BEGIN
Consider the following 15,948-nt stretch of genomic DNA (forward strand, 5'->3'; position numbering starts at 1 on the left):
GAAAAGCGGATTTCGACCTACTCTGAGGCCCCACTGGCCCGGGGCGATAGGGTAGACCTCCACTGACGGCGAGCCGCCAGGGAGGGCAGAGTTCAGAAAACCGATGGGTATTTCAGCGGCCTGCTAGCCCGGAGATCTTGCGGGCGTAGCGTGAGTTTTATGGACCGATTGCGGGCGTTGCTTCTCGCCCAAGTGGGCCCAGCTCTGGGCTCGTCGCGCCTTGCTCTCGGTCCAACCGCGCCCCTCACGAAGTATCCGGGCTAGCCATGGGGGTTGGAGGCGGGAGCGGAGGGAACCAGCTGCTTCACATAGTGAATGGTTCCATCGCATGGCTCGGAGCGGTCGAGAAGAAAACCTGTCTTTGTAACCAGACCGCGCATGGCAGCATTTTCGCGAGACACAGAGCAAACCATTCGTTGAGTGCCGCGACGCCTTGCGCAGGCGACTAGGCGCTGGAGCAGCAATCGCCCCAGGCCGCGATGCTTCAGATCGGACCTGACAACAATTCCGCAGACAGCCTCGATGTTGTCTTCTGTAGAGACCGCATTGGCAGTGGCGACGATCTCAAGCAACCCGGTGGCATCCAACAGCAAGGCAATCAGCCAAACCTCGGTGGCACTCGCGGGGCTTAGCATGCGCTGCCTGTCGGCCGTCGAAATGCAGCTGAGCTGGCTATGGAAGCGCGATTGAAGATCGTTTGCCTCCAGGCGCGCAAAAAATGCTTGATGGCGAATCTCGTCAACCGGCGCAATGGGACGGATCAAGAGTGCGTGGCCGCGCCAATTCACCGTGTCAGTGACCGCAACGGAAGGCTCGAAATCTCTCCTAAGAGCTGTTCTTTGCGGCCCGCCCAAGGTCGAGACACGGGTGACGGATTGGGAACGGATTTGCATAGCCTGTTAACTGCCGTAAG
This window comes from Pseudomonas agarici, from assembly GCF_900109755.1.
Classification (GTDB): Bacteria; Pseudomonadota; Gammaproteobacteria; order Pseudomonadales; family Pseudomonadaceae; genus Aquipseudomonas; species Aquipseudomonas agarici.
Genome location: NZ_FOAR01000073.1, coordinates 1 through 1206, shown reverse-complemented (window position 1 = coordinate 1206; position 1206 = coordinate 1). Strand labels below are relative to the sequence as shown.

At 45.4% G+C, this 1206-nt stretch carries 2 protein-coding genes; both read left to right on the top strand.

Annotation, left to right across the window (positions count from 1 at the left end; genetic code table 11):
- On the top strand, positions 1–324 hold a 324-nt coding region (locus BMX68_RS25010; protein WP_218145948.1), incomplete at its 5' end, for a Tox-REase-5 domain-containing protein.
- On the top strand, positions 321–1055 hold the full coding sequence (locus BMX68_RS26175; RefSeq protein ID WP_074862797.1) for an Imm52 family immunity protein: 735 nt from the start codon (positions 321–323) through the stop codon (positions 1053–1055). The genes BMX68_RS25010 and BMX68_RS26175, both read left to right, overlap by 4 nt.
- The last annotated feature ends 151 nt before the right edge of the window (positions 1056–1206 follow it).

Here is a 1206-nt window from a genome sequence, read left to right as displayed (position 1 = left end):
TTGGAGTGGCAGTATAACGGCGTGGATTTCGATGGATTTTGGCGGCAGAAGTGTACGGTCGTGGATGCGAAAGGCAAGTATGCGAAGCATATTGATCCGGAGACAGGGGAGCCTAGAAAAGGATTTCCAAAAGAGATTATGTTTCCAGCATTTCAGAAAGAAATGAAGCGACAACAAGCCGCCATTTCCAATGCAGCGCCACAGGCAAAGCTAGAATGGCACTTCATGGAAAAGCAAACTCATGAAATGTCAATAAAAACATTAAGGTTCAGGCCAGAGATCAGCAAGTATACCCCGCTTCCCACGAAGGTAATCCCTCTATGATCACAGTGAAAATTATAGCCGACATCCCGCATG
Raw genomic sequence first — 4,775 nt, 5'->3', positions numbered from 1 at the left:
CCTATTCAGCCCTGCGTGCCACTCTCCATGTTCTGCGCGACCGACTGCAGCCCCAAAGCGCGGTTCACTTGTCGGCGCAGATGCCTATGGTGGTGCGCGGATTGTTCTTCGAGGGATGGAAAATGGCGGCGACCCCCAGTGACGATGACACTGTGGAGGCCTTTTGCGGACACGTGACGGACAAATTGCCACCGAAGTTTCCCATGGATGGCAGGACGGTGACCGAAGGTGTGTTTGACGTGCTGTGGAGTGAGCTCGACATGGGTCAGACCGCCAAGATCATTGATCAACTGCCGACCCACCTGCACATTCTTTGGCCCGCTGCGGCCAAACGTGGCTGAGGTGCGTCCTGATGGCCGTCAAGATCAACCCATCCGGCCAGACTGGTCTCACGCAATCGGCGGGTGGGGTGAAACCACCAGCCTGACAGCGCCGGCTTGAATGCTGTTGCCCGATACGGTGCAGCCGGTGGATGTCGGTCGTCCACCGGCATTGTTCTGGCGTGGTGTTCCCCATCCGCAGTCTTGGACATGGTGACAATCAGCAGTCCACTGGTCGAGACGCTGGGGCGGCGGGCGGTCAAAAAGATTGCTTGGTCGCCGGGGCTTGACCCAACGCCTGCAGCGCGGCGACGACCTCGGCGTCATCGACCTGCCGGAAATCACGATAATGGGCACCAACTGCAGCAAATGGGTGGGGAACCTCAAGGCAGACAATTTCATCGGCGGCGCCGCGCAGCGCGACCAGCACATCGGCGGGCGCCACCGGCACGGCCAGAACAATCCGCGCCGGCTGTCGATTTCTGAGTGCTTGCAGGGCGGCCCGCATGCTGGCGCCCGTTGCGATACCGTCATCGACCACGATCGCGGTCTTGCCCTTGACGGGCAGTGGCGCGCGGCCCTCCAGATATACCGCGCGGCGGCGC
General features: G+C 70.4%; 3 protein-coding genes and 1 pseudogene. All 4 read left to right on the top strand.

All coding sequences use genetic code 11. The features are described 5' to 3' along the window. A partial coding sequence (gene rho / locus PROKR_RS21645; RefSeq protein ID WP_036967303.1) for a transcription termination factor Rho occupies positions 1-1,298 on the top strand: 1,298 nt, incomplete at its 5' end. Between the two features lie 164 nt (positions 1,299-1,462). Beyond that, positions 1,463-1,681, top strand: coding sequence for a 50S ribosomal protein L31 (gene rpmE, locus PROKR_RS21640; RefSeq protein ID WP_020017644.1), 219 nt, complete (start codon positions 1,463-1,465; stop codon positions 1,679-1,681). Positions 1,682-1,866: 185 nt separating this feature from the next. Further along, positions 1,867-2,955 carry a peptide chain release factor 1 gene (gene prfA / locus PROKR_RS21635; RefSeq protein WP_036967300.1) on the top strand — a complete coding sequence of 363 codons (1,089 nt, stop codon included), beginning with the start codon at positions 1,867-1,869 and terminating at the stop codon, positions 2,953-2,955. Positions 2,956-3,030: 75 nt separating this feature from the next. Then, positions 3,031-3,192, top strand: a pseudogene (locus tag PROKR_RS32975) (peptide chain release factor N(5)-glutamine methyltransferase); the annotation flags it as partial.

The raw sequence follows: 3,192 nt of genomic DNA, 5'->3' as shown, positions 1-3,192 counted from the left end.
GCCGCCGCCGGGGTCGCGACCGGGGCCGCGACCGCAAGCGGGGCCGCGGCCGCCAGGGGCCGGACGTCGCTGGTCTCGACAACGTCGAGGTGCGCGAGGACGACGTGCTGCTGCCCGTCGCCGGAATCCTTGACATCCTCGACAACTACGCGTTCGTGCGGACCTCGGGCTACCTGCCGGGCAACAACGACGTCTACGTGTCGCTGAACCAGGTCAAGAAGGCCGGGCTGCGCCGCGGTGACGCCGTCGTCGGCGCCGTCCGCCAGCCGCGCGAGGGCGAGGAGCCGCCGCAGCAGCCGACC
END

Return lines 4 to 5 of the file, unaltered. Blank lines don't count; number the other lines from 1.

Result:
Classification (GTDB): Bacteria; Pseudomonadota; Gammaproteobacteria; order Pseudomonadales; family Pseudomonadaceae; genus Aquipseudomonas; species Aquipseudomonas agarici.
Genome location: NZ_FOAR01000073.1, coordinates 1 through 1206, shown reverse-complemented (window position 1 = coordinate 1206; position 1206 = coordinate 1). Strand labels below are relative to the sequence as shown.